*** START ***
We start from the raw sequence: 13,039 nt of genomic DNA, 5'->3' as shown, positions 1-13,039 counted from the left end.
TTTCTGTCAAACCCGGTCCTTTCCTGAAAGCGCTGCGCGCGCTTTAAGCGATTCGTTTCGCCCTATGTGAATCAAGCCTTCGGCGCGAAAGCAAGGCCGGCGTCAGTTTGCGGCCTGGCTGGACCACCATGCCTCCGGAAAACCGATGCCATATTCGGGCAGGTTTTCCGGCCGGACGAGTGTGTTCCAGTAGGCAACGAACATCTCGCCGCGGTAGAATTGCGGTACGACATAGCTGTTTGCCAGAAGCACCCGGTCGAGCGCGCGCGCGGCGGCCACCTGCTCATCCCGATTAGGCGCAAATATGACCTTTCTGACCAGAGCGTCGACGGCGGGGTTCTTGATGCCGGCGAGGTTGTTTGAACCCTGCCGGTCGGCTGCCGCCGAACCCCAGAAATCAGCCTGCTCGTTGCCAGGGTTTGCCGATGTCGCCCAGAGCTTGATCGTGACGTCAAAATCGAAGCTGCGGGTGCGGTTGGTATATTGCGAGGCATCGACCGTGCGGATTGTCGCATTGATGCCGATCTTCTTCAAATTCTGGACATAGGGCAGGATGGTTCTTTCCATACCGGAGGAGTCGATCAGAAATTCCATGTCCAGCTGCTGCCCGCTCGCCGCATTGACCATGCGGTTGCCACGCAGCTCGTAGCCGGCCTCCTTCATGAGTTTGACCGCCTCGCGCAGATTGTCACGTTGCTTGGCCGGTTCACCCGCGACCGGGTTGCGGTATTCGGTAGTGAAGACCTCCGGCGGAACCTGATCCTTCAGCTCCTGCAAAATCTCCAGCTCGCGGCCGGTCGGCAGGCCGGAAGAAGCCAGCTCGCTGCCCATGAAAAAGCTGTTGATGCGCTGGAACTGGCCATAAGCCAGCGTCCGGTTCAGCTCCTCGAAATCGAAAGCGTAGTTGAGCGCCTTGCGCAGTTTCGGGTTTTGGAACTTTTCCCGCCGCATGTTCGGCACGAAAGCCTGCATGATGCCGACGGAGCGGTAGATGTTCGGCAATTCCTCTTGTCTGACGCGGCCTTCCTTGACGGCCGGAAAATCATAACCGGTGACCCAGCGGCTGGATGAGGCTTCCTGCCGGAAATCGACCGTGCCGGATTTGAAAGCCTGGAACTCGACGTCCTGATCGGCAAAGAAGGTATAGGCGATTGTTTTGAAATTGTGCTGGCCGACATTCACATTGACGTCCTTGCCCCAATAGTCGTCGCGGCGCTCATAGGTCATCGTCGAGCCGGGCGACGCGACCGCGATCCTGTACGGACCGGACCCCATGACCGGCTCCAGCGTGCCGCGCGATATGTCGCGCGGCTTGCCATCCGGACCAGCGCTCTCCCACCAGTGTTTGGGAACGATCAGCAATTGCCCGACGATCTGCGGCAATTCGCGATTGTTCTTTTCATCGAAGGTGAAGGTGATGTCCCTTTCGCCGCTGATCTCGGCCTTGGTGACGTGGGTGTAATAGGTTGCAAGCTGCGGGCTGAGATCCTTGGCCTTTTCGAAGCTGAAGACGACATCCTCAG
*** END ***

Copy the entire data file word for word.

We start from the raw sequence: 13,039 nt of genomic DNA, 5'->3' as shown, positions 1-13,039 counted from the left end.
TTTCTGTCAAACCCGGTCCTTTCCTGAAAGCGCTGCGCGCGCTTTAAGCGATTCGTTTCGCCCTATGTGAATCAAGCCTTCGGCGCGAAAGCAAGGCCGGCGTCAGTTTGCGGCCTGGCTGGACCACCATGCCTCCGGAAAACCGATGCCATATTCGGGCAGGTTTTCCGGCCGGACGAGTGTGTTCCAGTAGGCAACGAACATCTCGCCGCGGTAGAATTGCGGTACGACATAGCTGTTTGCCAGAAGCACCCGGTCGAGCGCGCGCGCGGCGGCCACCTGCTCATCCCGATTAGGCGCAAATATGACCTTTCTGACCAGAGCGTCGACGGCGGGGTTCTTGATGCCGGCGAGGTTGTTTGAACCCTGCCGGTCGGCTGCCGCCGAACCCCAGAAATCAGCCTGCTCGTTGCCAGGGTTTGCCGATGTCGCCCAGAGCTTGATCGTGACGTCAAAATCGAAGCTGCGGGTGCGGTTGGTATATTGCGAGGCATCGACCGTGCGGATTGTCGCATTGATGCCGATCTTCTTCAAATTCTGGACATAGGGCAGGATGGTTCTTTCCATACCGGAGGAGTCGATCAGAAATTCCATGTCCAGCTGCTGCCCGCTCGCCGCATTGACCATGCGGTTGCCACGCAGCTCGTAGCCGGCCTCCTTCATGAGTTTGACCGCCTCGCGCAGATTGTCACGTTGCTTGGCCGGTTCACCCGCGACCGGGTTGCGGTATTCGGTAGTGAAGACCTCCGGCGGAACCTGATCCTTCAGCTCCTGCAAAATCTCCAGCTCGCGGCCGGTCGGCAGGCCGGAAGAAGCCAGCTCGCTGCCCATGAAAAAGCTGTTGATGCGCTGGAACTGGCCATAAGCCAGCGTCCGGTTCAGCTCCTCGAAATCGAAAGCGTAGTTGAGCGCCTTGCGCAGTTTCGGGTTTTGGAACTTTTCCCGCCGCATGTTCGGCACGAAAGCCTGCATGATGCCGACGGAGCGGTAGATGTTCGGCAATTCCTCTTGTCTGACGCGGCCTTCCTTGACGGCCGGAAAATCATAACCGGTGACCCAGCGGCTGGATGAGGCTTCCTGCCGGAAATCGACCGTGCCGGATTTGAAAGCCTGGAACTCGACGTCCTGATCGGCAAAGAAGGTATAGGCGATTGTTTTGAAATTGTGCTGGCCGACATTCACATTGACGTCCTTGCCCCAATAGTCGTCGCGGCGCTCATAGGTCATCGTCGAGCCGGGCGACGCGACCGCGATCCTGTACGGACCGGACCCCATGACCGGCTCCAGCGTGCCGCGCGATATGTCGCGCGGCTTGCCATCCGGACCAGCGCTCTCCCACCAGTGTTTGGGAACGATCAGCAATTGCCCGACGATCTGCGGCAATTCGCGATTGTTCTTTTCATCGAAGGTGAAGGTGATGTCCCTTTCGCCGCTGATCTCGGCCTTGGTGACGTGGGTGTAATAGGTTGCAAGCTGCGGGCTGAGATCCTTGGCCTTTTCGAAGCTGAAGACGACATCCTCAG